"We are not aware of any death that is snow-related, so as tough as it has been since this snow event began, we have not lost a life that we are aware of as a result of one of the most significant snow events we have ever had."

Read more about the winter storms heading up the Eastern seaboard
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Filed under: Weather • Winter weather
soundoff (444 Responses)
  1. Rachael M

    "We did not anticipate that this was going to be one of four biggest snow event in ten years."

    So the mayor knew that a "snow event" this big happens once every 2 or 3 years? How could you not have equipment available to handle such an event?

    January 13, 2011 at 8:00 am | Report abuse |
    • dcoaster

      Rachael, I believe it is supposed to say “We did not anticipate that this was going to be one of OUR biggest snow event in ten years.”

      January 13, 2011 at 9:41 am | Report abuse |
    • Rachael M

      This is another quote of the mayor from the channel 11 (Atlanta) website:

      "We went from ten to double. It turns out that double wasn't enough, we did not anticipate that this was going to be one of the four biggest snows (in Atlanta) in ten years...."

      Looks like CNN got the quote right.

      January 13, 2011 at 5:21 pm | Report abuse |
  2. Rich

    It is not just the lack of equipment, it is also the lack of expertise in managing the removal of snow and ice. As one commentator noted, the clearing only began after the storm had passed. In northern climates, plows are rolling and de-icing chemicals are being dispersed from the very beginning of the storm. It is almost impossible to remove packed snow and ice. It is a penny wise and pound foolish approach to wait until the storm has passed. Better to expend your resources at a time when it will do the most good.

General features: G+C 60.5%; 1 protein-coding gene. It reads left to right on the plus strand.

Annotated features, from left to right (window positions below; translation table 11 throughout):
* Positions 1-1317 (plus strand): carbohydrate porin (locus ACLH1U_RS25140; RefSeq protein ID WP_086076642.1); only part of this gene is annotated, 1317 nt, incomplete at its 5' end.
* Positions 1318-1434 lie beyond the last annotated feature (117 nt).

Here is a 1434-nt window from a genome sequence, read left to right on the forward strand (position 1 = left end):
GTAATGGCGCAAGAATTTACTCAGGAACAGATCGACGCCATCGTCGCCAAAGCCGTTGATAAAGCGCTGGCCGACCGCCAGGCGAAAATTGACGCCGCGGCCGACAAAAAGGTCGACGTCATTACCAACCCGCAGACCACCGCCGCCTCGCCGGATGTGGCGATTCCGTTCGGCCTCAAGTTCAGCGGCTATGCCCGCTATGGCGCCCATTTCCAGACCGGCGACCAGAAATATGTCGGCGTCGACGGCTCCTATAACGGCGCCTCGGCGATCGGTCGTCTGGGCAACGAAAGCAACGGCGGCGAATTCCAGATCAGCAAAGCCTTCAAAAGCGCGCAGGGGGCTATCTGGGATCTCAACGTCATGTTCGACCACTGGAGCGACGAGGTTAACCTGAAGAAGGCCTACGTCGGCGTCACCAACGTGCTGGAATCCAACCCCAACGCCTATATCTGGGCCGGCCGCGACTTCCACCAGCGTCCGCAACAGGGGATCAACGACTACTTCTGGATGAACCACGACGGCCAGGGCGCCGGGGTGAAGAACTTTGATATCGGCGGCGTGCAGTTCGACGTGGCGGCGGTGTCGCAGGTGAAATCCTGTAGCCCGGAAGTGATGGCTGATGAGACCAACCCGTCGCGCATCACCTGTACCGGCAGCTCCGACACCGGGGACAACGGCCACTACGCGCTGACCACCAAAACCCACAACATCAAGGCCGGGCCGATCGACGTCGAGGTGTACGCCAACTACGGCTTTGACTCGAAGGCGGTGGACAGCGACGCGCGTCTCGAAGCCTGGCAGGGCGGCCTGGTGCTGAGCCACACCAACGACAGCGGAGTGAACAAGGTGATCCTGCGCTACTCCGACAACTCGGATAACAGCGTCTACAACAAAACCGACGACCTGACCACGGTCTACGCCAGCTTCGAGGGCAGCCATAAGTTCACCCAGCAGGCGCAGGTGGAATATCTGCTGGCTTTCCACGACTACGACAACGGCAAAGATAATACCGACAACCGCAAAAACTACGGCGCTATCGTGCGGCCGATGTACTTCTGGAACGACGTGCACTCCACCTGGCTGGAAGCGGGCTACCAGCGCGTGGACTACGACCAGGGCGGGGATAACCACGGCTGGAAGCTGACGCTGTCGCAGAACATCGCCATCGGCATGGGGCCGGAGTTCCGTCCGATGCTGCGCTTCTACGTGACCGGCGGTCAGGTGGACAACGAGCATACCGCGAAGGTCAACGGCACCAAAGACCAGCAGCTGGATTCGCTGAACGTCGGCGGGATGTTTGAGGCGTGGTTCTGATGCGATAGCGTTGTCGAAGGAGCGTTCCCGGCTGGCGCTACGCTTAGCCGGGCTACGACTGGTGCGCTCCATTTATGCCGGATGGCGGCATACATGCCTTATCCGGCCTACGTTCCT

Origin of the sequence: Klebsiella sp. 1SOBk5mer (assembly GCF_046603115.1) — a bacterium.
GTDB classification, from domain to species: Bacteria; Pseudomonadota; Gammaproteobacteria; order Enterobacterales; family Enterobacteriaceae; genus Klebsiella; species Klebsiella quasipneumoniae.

January 13, 2011 at 10:02 am | Report abuse |
    • Peach

      I could not agree more Rich!!!

      Someone here posted that the salt and blade trucks did not get rolling till Monday evening.

      I do know in colder states they are on standby when the flakes start falling, and they are out there salting as the snow comes down so that intersections do not get packed snow that turns into black ice.

      My solution is that Atlanta and the state of GA need to go visit some of these colder states, ride along inside these salting trucks and see how it is done. It is like the road crews and those telling them what to do really haven't a clue that time is of the essence when there is a storm.

      I have heard from other folks who used to live here in Atlanta and the comment I got over and over was "I see Atlanta still doesn't have it right do they".......

      January 14, 2011 at 1:56 am | Report abuse |
  3. Lany

    I think Atlanta did as good of a job as possible. If Sonny Perdue did not leave a state plan in place, what the heck is happening? While I doubt that happened, more communication and collaboration is needed definitely. But I do applaud the local leaders for getting into the problem to find solutions. Good job to me as I have lived in other cities, including NY and DC, I would suggest salt for the roads prior to these storms and a vendors list where private invdividuals can sign up to be vetted for a response team with the city and/or state.